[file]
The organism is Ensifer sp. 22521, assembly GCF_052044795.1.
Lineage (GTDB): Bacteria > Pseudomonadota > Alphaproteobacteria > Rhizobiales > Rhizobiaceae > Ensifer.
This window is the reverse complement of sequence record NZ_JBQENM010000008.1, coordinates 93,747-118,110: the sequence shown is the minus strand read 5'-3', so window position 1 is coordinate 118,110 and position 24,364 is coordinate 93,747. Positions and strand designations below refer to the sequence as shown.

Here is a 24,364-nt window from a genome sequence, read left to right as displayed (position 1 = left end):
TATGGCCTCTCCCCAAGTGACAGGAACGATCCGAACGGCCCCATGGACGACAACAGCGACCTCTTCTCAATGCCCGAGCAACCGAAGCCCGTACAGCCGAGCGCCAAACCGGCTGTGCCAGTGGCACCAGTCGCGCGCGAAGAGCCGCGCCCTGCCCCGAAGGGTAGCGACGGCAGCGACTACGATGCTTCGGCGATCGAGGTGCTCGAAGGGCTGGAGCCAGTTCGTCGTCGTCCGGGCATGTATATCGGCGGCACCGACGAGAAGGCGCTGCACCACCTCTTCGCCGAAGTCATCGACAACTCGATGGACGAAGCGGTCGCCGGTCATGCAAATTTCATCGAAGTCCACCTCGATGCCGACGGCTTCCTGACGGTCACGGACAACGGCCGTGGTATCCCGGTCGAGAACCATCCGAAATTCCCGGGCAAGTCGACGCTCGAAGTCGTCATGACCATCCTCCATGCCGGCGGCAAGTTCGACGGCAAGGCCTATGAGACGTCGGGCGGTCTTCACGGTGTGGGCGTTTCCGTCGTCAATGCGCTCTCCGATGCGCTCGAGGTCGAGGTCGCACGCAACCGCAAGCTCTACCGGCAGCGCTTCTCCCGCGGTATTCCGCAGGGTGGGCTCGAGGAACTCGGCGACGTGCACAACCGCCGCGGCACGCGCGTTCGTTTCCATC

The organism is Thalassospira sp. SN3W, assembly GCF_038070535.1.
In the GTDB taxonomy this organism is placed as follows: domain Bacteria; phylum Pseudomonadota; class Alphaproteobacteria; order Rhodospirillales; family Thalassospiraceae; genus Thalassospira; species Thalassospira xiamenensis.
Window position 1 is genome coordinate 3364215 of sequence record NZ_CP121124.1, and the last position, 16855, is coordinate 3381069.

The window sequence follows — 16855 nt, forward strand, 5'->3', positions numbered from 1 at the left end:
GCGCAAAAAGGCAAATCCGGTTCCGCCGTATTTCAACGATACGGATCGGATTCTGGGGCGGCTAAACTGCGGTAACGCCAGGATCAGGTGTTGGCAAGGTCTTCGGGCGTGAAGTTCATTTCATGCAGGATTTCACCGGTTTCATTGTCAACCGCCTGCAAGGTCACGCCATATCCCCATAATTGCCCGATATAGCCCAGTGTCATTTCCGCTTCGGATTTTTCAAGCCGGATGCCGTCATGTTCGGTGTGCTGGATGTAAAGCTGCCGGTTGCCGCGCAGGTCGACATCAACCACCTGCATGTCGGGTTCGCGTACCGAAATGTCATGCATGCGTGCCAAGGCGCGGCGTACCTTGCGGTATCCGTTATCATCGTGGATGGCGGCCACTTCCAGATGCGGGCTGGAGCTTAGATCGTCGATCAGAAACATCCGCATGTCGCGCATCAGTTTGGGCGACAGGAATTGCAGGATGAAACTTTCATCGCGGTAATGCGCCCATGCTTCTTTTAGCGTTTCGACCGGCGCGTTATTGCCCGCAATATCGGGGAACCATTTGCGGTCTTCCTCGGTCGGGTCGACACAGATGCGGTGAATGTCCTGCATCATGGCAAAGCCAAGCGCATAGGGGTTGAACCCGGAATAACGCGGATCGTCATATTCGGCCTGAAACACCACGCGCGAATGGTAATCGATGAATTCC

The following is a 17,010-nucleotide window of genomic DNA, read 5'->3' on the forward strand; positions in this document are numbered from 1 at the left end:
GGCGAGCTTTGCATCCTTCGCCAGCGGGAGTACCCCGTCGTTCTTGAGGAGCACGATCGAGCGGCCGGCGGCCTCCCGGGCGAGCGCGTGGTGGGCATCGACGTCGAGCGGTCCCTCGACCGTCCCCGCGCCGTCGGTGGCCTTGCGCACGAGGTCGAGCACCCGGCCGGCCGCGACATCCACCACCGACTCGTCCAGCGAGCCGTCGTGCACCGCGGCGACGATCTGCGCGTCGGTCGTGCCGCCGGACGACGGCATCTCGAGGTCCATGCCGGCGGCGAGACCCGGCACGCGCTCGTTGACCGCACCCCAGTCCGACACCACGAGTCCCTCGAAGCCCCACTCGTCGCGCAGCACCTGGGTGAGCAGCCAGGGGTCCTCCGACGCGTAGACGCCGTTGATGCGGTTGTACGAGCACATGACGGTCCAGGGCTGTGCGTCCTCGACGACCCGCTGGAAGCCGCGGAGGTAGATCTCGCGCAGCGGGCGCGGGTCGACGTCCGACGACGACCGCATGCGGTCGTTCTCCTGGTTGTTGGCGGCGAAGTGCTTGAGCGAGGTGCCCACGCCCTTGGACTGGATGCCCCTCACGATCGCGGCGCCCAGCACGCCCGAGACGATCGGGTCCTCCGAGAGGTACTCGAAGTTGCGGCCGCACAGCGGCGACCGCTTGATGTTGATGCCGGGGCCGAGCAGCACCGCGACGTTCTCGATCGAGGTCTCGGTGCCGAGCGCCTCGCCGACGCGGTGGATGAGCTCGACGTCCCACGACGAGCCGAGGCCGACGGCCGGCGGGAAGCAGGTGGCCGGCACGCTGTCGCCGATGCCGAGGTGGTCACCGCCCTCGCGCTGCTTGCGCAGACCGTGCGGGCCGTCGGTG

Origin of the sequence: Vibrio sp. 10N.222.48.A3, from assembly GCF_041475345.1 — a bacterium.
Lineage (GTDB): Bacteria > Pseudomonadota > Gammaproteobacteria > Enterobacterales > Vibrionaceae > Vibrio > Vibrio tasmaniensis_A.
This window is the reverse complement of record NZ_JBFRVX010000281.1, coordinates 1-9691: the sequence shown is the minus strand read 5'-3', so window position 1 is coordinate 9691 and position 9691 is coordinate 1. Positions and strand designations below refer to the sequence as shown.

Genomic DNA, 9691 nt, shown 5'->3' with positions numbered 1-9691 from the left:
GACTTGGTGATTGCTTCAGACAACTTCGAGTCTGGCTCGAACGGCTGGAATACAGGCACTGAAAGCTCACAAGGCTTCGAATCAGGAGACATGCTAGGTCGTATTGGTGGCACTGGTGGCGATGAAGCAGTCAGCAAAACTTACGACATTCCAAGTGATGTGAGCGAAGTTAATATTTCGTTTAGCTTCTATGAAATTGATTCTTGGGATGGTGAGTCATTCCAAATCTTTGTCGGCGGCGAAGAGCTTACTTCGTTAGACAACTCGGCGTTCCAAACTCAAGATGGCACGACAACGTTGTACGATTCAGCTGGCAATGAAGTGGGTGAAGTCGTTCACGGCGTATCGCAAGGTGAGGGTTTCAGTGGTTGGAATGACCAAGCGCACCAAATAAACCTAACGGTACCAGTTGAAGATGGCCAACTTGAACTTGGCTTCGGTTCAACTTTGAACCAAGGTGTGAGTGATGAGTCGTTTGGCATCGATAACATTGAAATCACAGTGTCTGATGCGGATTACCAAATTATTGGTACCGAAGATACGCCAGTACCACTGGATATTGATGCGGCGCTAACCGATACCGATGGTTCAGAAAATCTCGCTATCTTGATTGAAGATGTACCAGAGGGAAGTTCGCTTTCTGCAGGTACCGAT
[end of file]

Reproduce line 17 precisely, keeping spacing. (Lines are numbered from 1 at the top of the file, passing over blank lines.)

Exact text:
GACTTGGTGATTGCTTCAGACAACTTCGAGTCTGGCTCGAACGGCTGGAATACAGGCACTGAAAGCTCACAAGGCTTCGAATCAGGAGACATGCTAGGTCGTATTGGTGGCACTGGTGGCGATGAAGCAGTCAGCAAAACTTACGACATTCCAAGTGATGTGAGCGAAGTTAATATTTCGTTTAGCTTCTATGAAATTGATTCTTGGGATGGTGAGTCATTCCAAATCTTTGTCGGCGGCGAAGAGCTTACTTCGTTAGACAACTCGGCGTTCCAAACTCAAGATGGCACGACAACGTTGTACGATTCAGCTGGCAATGAAGTGGGTGAAGTCGTTCACGGCGTATCGCAAGGTGAGGGTTTCAGTGGTTGGAATGACCAAGCGCACCAAATAAACCTAACGGTACCAGTTGAAGATGGCCAACTTGAACTTGGCTTCGGTTCAACTTTGAACCAAGGTGTGAGTGATGAGTCGTTTGGCATCGATAACATTGAAATCACAGTGTCTGATGCGGATTACCAAATTATTGGTACCGAAGATACGCCAGTACCACTGGATATTGATGCGGCGCTAACCGATACCGATGGTTCAGAAAATCTCGCTATCTTGATTGAAGATGTACCAGAGGGAAGTTCGCTTTCTGCAGGTACCGAT